Tuesday, October 19, 2010

Program notes: October 23 Masterworks Opening Night

Our 2010/2011 Masterworks Series opens this weekend with Jaime Laredo leading the VSO and Israeli pianist Alon Goldstein. Read the program notes now and free yourself up to socialize before the concert! If you don't have a ticket yet, act now. We have less than 50 tickets left. Buy tickets here. Keep reading for more information about the program, which includes a symphony by Spanish composer Arriaga, one of Beethoven's Leonore Overtures, and Tchaikovsky's Piano Concerto No. 1.

Leonore Overture No. 3 in C Major, Op. 72
Ludwig van Beethoven (1770-1827)

It was characteristic of Beethoven that he wrote four overtures for the opera he always wished to have called Leonore and which always has been called Fidelio. The first he rejected as too modest in scope; the second as too difficult technically. The third was such a powerful work that it tended to dwarf the opera, so he wrote a fourth, which is the one that generally precedes Fidelio today. (It is called the Fidelio Overture.) Leonore Overture No. 3 outlines the so-called “rescue opera” plot: when Leonore’s husband, Florestan, is imprisoned for political reasons, Leonore disguises herself as a boy and risks her life to save him. Trumpet calls announce Florestan’s liberation, and the music of his earlier lament expands into a final triumphant paean to freedom—which of course celebrates something greater than the deliverance of one individual victim of injustice.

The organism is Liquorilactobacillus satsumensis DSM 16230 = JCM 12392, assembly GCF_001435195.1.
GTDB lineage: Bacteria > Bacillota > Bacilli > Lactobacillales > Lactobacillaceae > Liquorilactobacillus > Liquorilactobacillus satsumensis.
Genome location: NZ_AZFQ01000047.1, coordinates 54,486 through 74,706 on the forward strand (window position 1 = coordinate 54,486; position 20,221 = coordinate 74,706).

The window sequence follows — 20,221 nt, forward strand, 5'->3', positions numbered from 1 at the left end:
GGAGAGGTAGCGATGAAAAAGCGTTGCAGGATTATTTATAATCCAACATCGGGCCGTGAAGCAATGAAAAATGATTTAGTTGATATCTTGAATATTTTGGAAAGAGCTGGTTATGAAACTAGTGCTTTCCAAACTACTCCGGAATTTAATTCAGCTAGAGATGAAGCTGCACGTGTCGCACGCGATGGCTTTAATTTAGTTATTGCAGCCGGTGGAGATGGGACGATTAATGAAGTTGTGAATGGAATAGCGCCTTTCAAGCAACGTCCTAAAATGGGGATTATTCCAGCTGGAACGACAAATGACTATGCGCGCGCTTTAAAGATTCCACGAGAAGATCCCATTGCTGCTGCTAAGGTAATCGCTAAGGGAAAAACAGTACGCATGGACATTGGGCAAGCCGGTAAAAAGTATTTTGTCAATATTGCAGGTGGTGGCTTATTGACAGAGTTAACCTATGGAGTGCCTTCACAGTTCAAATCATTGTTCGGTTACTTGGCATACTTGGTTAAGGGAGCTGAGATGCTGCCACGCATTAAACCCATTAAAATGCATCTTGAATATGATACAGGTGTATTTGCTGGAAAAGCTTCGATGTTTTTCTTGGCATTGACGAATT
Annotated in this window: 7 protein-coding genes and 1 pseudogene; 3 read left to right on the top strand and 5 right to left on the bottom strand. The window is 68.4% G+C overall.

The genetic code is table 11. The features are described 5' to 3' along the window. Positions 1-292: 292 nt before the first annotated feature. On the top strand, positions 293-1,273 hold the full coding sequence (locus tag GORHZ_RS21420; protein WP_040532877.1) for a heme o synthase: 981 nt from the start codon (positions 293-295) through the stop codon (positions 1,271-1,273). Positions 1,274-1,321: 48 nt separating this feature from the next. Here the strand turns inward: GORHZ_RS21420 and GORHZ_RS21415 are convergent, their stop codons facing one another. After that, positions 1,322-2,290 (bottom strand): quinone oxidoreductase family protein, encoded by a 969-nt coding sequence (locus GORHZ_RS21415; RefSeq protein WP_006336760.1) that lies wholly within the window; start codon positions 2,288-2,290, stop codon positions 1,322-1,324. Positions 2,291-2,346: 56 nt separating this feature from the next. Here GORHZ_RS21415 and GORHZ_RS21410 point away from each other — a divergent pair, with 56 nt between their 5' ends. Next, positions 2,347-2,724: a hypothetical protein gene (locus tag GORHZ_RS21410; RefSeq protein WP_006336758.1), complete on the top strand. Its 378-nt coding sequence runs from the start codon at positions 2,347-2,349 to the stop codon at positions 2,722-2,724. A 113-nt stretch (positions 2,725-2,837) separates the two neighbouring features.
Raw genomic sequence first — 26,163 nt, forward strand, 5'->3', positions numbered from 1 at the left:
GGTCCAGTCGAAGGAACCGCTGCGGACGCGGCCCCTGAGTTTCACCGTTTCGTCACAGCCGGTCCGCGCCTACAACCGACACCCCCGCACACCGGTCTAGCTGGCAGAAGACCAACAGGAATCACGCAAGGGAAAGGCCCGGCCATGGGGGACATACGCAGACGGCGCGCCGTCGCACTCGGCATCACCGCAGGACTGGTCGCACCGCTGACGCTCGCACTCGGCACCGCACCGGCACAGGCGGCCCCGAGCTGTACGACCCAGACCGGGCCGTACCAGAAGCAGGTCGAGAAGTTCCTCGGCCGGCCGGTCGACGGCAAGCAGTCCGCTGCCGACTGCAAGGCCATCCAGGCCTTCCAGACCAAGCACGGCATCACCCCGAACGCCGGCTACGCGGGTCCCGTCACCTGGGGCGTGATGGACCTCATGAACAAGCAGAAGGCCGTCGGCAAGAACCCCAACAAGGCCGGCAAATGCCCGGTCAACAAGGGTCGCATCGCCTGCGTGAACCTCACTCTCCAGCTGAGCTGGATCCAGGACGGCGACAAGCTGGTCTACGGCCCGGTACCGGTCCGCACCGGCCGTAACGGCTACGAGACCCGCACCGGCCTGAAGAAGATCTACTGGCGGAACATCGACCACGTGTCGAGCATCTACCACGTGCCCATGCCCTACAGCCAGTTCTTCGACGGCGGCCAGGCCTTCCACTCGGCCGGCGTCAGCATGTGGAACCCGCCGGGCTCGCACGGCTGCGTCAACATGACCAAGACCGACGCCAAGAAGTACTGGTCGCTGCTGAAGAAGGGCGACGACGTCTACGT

Symphony in D
Juan Crisostomo Jacobo Antonio de Arriaga y Balzola (1806-1826)

An interesting instance of someone whose name was almost longer than his life! Arriaga, who was born in Bilbao, Spain, died in Paris at the age of nineteen, of a lung ailment, or perhaps exhaustion. He has been nicknamed the “Spanish Mozart,” because, like Mozart, he was a child prodigy who died tragically young. Arriaga studied violin, counterpoint, and harmony at the Paris Conservatory, and was so precocious that he was asked to be a teaching assistant during his short tenure there.

Arriaga’s understandably small oeuvre includes an opera, Los esclavos felices (“The Happy Slaves”), of which unfortunately only the overture survives, three wonderful string quartets, an octet, a few pieces of church music, and some miscellaneous instrumental compositions--in addition to the work we will hear this evening.